A superlative display by Joe Hart earned England a point in Slovenia they scarcely deserved.
England’s wretched display in Ljubljana teetered on the brink of catastrophe had it not been for a glorious Banks like exhibition of goalkeeping from a resuscitated Joe Hart.
England would surely have lost to a team which didn’t even include its star player who had strangely insisted that he was not in a fit condition to play.
Hart was superlative, all bleak memories of his failings in the European finals banished. Twice he had to redeem appalling errors by his own colleagues, once when a bemused Eric Dier under hit a back pass and exposed England’s goal, again when another errant back pass had him flying out of his goal to prevent disaster. Above all there was the glorious double save which ended with his crashing painfully into the right-hand post.
In front of him England’s shaky defence never mastered a bright and ambitious Slovenian attack in which Kurtic and Illchich were lively and outstanding. It was a match and a hapless performance which raised great questions about Gareth Southgate’s credentials as an England manager.
The pitch, as he complained, may have been uneven, the basic errors in the defence hardly his fault, but his choices were surely open to serious criticism.
How could he persist with Theo Walcott on the right flank when he had looked so ineffectual against humble Malta at Wembley, whatever his recent bright form for Arsenal, and here against Slovenia was anonymous?
This, while Andros Townsend, who has never failed when playing for England, was waiting on the bench and duly if belatedly came on as a lively and effective substitute? Townsend, who clearly has the big match temperament, must surely be wondering what he has to do to gain preferment. For all his lively appearances in the England attack, Roy Hodgson didn’t even take him to France.
Then there was the baffling insistence not only of deploying Daniel Sturridge – scorer of a fine goal against Malta but far too often dropping behind the front line – and failing to replace him with Manchester United’s incisive young Marcus Rashford until the 82nd minute.
His club mate Lingard managed to produce the only England strike of consequence late in the second half, bringing the home keeper Oblak the sole challenge he faced in the game.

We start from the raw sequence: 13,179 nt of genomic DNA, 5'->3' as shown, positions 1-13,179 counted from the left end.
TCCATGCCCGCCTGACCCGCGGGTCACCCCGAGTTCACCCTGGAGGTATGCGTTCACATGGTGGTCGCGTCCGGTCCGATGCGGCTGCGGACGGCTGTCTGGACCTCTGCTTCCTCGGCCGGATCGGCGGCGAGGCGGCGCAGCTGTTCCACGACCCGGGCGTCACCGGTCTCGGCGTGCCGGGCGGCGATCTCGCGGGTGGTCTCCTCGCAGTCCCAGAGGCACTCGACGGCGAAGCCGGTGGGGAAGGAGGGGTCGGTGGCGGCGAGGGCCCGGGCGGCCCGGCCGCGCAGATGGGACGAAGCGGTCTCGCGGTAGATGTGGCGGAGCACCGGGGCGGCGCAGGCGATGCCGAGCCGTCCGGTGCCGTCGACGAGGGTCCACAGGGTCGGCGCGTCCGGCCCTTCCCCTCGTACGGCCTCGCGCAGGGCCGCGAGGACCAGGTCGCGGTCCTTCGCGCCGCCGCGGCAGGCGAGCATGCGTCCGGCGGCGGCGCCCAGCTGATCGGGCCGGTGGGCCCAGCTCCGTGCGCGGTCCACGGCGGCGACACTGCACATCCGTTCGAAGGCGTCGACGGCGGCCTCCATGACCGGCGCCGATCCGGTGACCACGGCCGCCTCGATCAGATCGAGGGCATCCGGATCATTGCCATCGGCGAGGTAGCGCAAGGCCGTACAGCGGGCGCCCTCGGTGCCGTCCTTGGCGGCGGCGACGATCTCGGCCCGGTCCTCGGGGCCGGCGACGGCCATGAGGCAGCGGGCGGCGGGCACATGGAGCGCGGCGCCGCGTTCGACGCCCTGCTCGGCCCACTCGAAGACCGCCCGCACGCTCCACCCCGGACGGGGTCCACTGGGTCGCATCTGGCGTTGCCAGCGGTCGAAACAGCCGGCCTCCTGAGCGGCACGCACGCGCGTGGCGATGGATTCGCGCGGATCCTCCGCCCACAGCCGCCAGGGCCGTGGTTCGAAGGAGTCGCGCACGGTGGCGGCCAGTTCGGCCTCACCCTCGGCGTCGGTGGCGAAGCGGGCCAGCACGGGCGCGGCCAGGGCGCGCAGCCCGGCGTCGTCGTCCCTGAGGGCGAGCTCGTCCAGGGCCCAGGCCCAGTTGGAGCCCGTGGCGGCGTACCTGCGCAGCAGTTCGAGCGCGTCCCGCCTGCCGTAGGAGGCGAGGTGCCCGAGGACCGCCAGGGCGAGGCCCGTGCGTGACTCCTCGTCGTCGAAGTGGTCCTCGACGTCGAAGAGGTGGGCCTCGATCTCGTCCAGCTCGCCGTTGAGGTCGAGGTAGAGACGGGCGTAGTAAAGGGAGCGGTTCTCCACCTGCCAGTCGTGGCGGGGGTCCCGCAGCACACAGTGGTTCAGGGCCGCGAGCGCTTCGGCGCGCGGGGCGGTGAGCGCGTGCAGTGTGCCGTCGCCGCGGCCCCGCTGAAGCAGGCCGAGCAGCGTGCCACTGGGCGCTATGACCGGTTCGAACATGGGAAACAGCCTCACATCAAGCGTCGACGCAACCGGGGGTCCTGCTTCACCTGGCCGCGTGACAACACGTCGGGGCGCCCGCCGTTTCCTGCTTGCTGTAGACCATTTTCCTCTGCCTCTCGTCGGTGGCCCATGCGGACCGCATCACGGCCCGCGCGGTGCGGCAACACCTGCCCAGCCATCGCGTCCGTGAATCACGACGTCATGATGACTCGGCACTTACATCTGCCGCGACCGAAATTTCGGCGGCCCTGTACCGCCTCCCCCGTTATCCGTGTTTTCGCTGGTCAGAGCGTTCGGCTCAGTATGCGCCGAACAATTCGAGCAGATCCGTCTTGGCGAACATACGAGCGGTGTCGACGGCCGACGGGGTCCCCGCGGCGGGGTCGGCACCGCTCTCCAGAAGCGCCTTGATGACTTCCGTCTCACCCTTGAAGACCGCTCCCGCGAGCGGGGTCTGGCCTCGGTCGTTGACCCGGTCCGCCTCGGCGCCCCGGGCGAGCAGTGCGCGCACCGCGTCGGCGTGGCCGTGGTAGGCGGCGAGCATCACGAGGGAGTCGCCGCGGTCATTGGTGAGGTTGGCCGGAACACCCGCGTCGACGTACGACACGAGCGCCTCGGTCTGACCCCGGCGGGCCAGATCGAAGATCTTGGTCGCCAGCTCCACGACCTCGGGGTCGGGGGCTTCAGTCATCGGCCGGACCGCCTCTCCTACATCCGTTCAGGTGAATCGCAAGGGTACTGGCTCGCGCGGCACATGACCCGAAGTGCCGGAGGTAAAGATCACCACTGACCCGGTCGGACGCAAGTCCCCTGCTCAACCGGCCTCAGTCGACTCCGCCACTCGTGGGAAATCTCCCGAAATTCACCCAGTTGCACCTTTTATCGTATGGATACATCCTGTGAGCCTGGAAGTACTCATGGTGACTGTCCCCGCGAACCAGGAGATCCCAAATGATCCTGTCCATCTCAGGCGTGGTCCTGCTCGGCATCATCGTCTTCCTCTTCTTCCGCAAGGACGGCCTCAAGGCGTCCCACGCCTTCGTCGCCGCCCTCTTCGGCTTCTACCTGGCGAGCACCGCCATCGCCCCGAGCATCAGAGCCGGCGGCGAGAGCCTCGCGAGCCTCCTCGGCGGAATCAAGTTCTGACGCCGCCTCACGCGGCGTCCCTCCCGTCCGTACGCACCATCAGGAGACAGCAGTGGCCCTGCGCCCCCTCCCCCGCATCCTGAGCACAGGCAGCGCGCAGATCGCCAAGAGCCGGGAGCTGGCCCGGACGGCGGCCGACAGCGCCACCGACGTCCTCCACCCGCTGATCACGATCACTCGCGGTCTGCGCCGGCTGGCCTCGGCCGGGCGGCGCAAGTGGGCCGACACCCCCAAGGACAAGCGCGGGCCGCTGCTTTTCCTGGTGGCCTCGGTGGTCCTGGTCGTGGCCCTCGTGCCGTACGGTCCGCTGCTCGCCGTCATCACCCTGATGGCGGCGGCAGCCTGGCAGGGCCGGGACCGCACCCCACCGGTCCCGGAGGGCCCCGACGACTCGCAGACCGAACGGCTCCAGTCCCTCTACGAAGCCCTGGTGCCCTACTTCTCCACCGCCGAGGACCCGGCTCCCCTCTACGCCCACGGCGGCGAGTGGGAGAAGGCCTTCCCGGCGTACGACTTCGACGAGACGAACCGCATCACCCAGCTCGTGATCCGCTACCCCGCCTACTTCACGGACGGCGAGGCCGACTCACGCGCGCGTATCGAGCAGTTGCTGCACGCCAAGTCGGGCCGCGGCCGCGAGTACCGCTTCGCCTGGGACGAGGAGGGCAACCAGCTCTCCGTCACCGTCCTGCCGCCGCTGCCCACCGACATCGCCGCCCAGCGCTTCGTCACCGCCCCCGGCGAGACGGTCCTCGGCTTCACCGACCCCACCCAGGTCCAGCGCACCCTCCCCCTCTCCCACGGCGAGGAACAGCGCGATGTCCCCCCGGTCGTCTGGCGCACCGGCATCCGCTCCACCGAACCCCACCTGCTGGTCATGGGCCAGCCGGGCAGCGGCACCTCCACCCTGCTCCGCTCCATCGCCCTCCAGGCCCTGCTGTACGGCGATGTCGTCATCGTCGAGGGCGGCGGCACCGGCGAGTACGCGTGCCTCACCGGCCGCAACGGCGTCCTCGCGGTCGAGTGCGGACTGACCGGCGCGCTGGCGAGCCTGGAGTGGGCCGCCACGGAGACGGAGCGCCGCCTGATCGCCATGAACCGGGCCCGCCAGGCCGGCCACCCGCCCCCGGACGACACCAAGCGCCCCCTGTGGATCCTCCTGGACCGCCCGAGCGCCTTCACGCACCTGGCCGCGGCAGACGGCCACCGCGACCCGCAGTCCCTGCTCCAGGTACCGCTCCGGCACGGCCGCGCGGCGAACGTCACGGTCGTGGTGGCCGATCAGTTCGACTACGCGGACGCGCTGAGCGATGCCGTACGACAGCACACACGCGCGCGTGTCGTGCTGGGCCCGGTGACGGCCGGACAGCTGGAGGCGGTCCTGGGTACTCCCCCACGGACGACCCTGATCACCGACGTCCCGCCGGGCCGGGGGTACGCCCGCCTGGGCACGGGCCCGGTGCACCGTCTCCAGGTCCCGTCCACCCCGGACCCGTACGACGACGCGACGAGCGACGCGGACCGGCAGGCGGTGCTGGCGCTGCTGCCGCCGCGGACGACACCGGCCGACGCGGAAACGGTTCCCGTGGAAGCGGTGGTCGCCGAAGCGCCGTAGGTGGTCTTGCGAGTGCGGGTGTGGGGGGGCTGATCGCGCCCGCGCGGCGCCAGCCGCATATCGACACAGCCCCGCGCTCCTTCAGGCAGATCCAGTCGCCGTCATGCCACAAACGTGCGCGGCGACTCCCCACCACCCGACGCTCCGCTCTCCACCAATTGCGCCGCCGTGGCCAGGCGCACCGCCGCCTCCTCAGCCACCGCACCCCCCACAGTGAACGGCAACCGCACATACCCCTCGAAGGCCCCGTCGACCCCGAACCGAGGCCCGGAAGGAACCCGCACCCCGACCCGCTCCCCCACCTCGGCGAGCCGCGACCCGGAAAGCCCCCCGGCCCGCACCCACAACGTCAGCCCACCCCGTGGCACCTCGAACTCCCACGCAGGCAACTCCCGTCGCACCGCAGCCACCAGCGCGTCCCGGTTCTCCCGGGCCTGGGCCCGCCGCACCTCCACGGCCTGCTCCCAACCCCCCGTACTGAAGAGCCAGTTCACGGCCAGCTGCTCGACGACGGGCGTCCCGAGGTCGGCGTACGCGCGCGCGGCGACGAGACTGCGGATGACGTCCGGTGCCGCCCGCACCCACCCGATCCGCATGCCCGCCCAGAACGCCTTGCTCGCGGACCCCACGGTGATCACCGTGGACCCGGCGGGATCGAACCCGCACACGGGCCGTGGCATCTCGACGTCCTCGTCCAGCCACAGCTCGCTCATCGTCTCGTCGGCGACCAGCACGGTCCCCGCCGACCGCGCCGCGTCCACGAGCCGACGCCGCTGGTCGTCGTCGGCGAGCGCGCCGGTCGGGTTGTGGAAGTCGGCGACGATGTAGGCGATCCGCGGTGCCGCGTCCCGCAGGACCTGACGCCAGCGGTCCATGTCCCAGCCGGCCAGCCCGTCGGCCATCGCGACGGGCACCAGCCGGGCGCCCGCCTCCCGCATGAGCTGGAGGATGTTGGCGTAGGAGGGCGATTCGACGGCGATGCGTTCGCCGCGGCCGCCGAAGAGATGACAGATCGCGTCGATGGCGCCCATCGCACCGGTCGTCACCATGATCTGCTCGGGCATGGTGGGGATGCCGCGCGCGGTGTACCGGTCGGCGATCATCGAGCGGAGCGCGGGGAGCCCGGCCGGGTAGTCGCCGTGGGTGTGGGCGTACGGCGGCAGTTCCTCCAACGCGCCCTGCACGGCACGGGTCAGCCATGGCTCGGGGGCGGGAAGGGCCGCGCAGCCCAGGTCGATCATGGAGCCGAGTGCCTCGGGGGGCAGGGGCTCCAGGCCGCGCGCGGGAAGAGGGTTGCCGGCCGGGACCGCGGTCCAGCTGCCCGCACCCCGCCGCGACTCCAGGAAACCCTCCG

In defence, oh for John Terry! Cahill without Terry beside him seems a vulnerable opposition, though Stones, if he can cut off his occasional dangerous taking of risks, should have a decent future.
Should Burnley’s young centre back, Michael Keane, who wasn’t given a debut, be potentially an answer? The coming match against a struggling Scotland at Wembley might well be a good moment in which to launch him.
In midfield, Dier was a disappointment and Jordan Henderson nothing like the commanding figure he had been against the limited Maltese.
Jamie Vardy remained on the bench when his sheer pace might have embarrassed the largely untroubled Slovenian defence late in the game. Dele Alli at least continues to show initiative and promise.
There was perhaps something of an argument for bringing Wayne Rooney on to steady the ship but why in place of Alli? The question of captaincy seems to be an irrelevance. Henderson clearly didn’t relish the role and was all too happy to give his arm band to Rooney.
Few other countries put such significance on the function. In Italy, the fashion remember was that the captaincy went automatically to the player who had the most caps.
Many years ago I remember a slightly comical situation, when the two most capped players for the Azzuri were the two Fiorentina full backs, Ardico Magnini and Sergio Cervato. How to resolve the dilemma? Simple enough; by giving the role to Magnini because he had one more cap than Cervato!
Of course there have been outstanding international skippers. Danny Blanchflower for Northern Ireland, Ferenc Puskas for Hungary, Franz Beckenbauer for Germany, Johan Cruyff for Holland. But they are surely the exceptions who prove the rule.
So England plod on to their ensuing two matches under Southgate. I don’t think he is the man, I would have liked to see the job go to Steve Bruce, but the three allegedly wise men at the FA ignored him and Aston Villa’s gain is England’s loss.
Another foreign manager? Names are being rumoured and it may be the only desperate choice. Just don’t ask me who.